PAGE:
Spray gives sports deer-in-headlights look
Deer antlers? Yes, deer antlers.
They harvest the so-called velvet antler (a soft coating that covers deer antlers) in New Zealand, freeze-dry it and then grind it into a powder. It then gets shipped to the United States, where it gets put into either capsules or liquid extracts that can become a simple oral spray. You can buy it for $68 a bottle.
For the elite athlete, experts say it's essentially a human growth hormone, one of the substances organized sports is trying to keep out. The difference here is deer antlers are natural, not synthetic, and properly discovering it in a test falls somewhere between extremely challenging to virtually impossible.
Best anyone can figure, first you need to run a blood test (which leagues such as the NFL or Major League Baseball don't do). Then you need to run a blood test at the exact proper time. Otherwise, nothing comes up.
"You can find it," Jonathan Danaceau, a director at a World Doping Agency approved lab, told ThePostGame.com in its report about new Raiders coach Hue Jackson's connection with a supplement company that produces the spray. "But saying whether this is synthetic or natural is hard to determine. It's only detectable in blood, and most anti-doping tests are done in urine."
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It's a loophole for the athlete – turning drug tests into intelligence tests. You have to be stupid to fail one. The benefits of deer antler – or more specifically the substance IGF-1 that comes from it – are clear. IGF-1 is banned by everyone.
"It's one of the proteins that is increased in human growth hormone … it's considered performance-enhancing," Danaceau said.
"It's similar to HGH in that it aids in recovery. It helps build tissue, and strengthen tissue – more than you can ever do by training alone. Any preparation that is not naturally occurring is banned. Taking IGF-1 through deer antler is banned as well."
So it's banned, but difficult to detect, which leaves sports leagues in a quandary.
How the heck do you stop this?
"I use the spray all the time," Bengals safety Roy Williams said. "Two to three times a day. My body felt good after using it. I did feel a difference."
Williams never tested positive for anything. Considering various NFL assistant coaches, including new Oakland Raiders head coach Hue Jackson have been associated with a company that admits shipping it to NFL players, it stands to reason the stuff is all over the league.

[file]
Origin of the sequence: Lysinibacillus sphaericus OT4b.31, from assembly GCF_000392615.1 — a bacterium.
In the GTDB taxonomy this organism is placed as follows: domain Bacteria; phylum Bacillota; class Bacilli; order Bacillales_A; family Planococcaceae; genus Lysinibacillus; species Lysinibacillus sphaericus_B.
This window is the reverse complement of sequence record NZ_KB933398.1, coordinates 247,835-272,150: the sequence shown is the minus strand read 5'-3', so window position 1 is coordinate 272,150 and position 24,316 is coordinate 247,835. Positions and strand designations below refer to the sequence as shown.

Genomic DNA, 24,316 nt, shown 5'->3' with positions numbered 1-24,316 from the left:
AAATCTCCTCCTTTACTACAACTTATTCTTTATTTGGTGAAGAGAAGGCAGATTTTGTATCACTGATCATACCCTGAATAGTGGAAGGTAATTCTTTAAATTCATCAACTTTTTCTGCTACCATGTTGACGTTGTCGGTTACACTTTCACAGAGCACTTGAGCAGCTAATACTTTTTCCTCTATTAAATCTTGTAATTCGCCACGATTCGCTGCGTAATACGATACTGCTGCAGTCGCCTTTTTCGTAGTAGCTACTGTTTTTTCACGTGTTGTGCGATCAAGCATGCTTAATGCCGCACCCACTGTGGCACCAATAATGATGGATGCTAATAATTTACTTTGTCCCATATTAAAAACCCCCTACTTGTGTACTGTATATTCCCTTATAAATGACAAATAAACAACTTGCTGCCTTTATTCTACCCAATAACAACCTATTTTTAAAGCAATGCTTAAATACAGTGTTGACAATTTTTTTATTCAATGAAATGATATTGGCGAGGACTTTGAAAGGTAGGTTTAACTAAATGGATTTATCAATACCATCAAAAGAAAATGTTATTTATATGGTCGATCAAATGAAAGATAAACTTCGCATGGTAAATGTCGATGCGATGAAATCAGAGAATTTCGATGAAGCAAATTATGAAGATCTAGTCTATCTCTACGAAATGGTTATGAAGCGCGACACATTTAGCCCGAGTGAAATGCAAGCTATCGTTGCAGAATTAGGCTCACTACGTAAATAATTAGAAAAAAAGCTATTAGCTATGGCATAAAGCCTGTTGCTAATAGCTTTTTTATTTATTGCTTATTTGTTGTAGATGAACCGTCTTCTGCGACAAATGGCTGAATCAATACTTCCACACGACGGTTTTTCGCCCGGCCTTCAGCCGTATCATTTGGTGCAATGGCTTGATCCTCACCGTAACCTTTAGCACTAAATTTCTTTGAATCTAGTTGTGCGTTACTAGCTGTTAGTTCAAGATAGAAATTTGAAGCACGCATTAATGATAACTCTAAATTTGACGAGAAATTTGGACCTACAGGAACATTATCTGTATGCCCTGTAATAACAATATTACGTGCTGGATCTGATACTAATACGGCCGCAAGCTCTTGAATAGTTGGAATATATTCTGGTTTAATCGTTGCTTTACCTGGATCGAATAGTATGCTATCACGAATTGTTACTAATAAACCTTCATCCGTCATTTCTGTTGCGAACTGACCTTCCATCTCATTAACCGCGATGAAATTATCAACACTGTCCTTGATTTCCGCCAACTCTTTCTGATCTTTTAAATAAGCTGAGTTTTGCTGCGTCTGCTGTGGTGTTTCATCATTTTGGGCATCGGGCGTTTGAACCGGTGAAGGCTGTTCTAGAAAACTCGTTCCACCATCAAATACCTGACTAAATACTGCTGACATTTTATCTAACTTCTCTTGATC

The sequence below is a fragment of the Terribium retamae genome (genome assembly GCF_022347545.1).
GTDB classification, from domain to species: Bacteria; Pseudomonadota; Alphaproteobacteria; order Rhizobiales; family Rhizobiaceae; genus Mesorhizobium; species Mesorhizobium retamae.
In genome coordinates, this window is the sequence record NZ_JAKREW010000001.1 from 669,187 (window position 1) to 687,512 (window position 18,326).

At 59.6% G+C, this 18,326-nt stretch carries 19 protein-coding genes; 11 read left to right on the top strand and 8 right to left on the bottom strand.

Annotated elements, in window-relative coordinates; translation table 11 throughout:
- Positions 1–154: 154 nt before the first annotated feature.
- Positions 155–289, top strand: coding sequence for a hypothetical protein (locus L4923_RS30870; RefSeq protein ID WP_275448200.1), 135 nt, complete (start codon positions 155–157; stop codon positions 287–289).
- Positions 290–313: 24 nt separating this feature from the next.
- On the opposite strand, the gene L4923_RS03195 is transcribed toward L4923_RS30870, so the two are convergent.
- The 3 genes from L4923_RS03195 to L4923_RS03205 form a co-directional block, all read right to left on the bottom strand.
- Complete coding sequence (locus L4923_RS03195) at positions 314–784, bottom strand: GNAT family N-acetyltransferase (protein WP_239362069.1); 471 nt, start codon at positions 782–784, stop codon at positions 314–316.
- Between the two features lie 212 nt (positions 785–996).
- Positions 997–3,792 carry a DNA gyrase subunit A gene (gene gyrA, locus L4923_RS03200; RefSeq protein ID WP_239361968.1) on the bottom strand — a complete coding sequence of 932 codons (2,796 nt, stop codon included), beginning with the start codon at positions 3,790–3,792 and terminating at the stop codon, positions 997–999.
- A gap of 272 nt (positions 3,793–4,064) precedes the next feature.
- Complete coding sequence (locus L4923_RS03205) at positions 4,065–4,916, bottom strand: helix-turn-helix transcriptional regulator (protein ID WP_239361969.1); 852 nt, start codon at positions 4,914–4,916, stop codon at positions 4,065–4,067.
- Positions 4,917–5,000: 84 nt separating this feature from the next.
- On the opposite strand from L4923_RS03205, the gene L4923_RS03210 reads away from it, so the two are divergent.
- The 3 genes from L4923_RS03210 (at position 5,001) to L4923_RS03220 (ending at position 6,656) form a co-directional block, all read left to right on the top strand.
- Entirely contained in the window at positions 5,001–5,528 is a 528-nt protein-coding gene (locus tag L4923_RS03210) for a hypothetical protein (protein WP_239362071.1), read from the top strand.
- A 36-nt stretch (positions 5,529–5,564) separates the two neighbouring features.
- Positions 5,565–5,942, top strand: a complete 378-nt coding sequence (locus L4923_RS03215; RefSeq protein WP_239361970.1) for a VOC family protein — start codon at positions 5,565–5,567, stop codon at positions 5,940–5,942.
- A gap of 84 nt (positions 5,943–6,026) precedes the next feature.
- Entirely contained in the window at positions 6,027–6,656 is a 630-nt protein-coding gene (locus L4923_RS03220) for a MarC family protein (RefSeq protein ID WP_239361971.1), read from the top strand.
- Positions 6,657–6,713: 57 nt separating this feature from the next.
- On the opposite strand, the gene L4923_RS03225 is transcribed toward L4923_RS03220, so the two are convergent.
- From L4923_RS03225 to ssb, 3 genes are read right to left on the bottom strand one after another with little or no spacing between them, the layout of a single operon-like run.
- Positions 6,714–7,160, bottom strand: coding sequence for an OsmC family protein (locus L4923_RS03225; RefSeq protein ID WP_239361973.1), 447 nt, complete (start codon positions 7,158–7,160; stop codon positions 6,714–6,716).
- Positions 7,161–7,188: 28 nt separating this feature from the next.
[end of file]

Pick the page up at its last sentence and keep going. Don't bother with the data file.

The NFL wants to claim it is fighting performance-enhancing drugs. A look around any locker room will tell you there are more than a few holes in the system. Guys will do pretty much anything to play in the NFL – the money, the fame, the competition. Now this?
The NFL is already in the collective bargaining fight of its life – you want to put blood testing on the table with the Players' Association? Who even knows if this stuff is all that bad? Cheating is cheating but, maybe some of this stuff shouldn't be considered cheating. If it can't be enforced, why not make it legal for all?
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Besides, the NFL is a brutal sport and recovering each week so you can get back on the field is a major part of it. If spraying ground up deer antler into your mouth helps, are we supposed to be outraged? Don't you want players to recover from injuries?
Fans don't seem to care what NFL players take – the game, in and of itself, is a health risk. Only the most naïve believe it's clean anyway.
Yet according to Nielsen, a remarkable 53.2 million people watched the end of the New York Jets-New England Patriots game Sunday. That's essentially one in every six Americans, babies included.
And while there is an inherent unfair advantage if one player keeps staying healthy while another doesn't, what we haven't seen in the NFL is what plagued baseball – over the top performances.
Some fans aren't comfortable with players coming along and suddenly slugging 20 percent more home runs than anyone ever had. Since no one is suddenly throwing a football 100 yards in the air or rushing for 3,000 or kicking 80-yard field goals, it's easy to overlook.
Ray Lewis(notes) is linked to this controversy through text messages with a supplier. Here's guessing most fans will just shrug. Or laugh. The meanest linebacker of this generation might be playing with Bambi in him?
Some will actually applaud the resourcefulness of a veteran prolonging his career; after all, the game is more exciting with Ray Lewis in it.
If this was Albert Pujols, the reaction might be different. Or maybe at this point it won't. Baseball doesn't take blood tests either. IGF-1 can make the punishment of the season easier though. It's the same for the NBA or NHL.
This is the new challenge for the leagues, the next level for those looking to circumvent the rules.
It's "natural." It's easy – no messy needles. It's secretive, no accomplices to shoot you up who can one day turn on you (right, Roger Clemens?). It's effective, essentially HGH without the risk, because you probably aren't getting caught.
Freeze-dried, ground up, liquid extract, New Zealand velvet deer antlers. That's the level the athletes will go to gain an advantage. Anyone got any good ideas how far the leagues have to go to stop it?